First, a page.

Police deny using spying software detailed by WikiLeaks

The Royal Thai Police denied reports it is using surveillance software from Italy to spy on people’s emails and mobile devices.

While a police spokesman today didn’t deny spending THB10 million in 2013 for software from a company called “Hacking Team” detailed in documents and emails leaked by WikiLeaks and publicized Sunday, he said it could be used to spy on people.

Spokesman Prawuth Thawornsiri said the software, which is sold to governments and law enforcement agencies to gain access to private communications, couldn’t be used to spy on citizens in Thailand because doing so would be illegal and counter to national police policy, The Nation reported.

The leaked details of Hacking Team’s customers and internal communications show the Royal Thai Police purchased software worth more than THB10 million in 2013 while the Royal Thai Army spent more than THB13 million in 2014, according to the information from WikiLeaks.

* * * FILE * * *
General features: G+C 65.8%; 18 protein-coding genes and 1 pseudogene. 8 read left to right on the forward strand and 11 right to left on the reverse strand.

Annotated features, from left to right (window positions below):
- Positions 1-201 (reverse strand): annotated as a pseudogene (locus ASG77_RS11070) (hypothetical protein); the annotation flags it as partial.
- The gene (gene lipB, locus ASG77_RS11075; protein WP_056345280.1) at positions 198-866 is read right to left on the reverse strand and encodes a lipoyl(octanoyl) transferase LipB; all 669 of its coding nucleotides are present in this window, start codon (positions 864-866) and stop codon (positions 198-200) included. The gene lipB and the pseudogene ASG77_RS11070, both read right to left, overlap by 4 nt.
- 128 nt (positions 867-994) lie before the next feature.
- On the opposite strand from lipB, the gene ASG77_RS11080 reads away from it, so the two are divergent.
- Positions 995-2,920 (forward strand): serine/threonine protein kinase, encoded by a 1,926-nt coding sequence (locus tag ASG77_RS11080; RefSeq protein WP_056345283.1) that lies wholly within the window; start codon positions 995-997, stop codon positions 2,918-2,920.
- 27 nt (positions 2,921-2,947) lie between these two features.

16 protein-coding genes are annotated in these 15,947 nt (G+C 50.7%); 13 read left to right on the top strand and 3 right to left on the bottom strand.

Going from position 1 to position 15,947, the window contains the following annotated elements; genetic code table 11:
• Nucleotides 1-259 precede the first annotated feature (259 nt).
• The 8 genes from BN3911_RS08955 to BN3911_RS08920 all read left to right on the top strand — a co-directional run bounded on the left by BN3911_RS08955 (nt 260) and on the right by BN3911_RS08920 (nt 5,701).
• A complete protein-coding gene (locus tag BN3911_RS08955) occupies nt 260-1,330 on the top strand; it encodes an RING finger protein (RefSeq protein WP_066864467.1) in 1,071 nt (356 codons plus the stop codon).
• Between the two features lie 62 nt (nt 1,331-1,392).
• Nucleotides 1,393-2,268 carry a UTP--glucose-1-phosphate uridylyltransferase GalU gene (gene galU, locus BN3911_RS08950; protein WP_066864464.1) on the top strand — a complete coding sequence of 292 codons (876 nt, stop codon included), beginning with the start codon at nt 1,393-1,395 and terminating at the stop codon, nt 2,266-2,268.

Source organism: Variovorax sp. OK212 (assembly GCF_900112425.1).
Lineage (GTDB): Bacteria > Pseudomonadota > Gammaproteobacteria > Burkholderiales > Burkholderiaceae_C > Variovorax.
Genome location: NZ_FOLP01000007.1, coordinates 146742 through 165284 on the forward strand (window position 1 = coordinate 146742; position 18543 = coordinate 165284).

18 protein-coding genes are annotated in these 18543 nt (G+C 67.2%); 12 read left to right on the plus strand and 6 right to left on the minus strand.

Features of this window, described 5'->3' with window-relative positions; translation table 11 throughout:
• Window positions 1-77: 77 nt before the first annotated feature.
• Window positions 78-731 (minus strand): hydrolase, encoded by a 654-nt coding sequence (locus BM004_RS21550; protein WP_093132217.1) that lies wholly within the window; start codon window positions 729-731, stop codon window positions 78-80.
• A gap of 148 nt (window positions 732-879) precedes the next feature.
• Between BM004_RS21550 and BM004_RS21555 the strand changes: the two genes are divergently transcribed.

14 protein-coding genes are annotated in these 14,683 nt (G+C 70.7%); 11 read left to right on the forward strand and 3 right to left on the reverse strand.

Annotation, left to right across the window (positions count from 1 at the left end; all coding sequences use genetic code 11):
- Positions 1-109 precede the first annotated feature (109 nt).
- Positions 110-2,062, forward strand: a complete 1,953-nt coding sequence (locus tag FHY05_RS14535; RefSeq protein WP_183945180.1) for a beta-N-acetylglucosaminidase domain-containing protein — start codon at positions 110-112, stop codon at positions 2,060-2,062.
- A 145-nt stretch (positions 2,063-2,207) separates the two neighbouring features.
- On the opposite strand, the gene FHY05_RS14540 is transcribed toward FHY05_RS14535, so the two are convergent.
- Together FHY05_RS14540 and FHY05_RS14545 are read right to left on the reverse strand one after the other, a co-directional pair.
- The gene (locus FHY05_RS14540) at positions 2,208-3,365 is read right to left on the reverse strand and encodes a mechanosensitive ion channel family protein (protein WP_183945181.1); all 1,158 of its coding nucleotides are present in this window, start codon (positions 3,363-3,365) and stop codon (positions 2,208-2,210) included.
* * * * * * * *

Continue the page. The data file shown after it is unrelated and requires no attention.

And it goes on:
Hacking Team is a Milan-based company under scrutiny for selling surveillance software to governments and law enforcement agencies. It helps them exploit security vulnerabilities to install  remote control access enabling governments to monitor the communications of citizens online, as well as gain access to their encrypted files and emails.

It can be used to record Skype and other voice over IP communications, as well as remotely activate microphones and cameras on target devices.

The company was itself hacked two weeks ago, with hundreds gigabytes of internal data and communications uploaded to the internet.

Photo: Citizen Lab

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